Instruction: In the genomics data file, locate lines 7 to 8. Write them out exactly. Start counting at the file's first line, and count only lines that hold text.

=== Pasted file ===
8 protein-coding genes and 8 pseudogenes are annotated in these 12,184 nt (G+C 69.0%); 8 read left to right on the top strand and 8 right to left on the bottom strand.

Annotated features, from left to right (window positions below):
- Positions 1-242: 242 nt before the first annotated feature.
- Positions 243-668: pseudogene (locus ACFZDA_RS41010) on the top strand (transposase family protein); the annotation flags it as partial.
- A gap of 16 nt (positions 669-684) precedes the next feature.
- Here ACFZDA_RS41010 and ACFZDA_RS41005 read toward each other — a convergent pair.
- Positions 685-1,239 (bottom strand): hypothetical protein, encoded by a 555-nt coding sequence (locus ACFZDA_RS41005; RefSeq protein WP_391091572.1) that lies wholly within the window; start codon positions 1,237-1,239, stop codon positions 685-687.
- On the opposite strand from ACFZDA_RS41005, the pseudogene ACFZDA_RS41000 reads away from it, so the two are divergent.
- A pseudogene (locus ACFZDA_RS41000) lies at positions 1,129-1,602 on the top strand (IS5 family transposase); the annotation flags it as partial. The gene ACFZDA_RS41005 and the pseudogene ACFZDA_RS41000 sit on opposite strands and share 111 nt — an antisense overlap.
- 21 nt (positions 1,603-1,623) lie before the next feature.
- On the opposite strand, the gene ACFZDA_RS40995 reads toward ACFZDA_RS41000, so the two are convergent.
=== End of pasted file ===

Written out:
- Positions 685-1,239 (bottom strand): hypothetical protein, encoded by a 555-nt coding sequence (locus ACFZDA_RS41005; RefSeq protein WP_391091572.1) that lies wholly within the window; start codon positions 1,237-1,239, stop codon positions 685-687.
- On the opposite strand from ACFZDA_RS41005, the pseudogene ACFZDA_RS41000 reads away from it, so the two are divergent.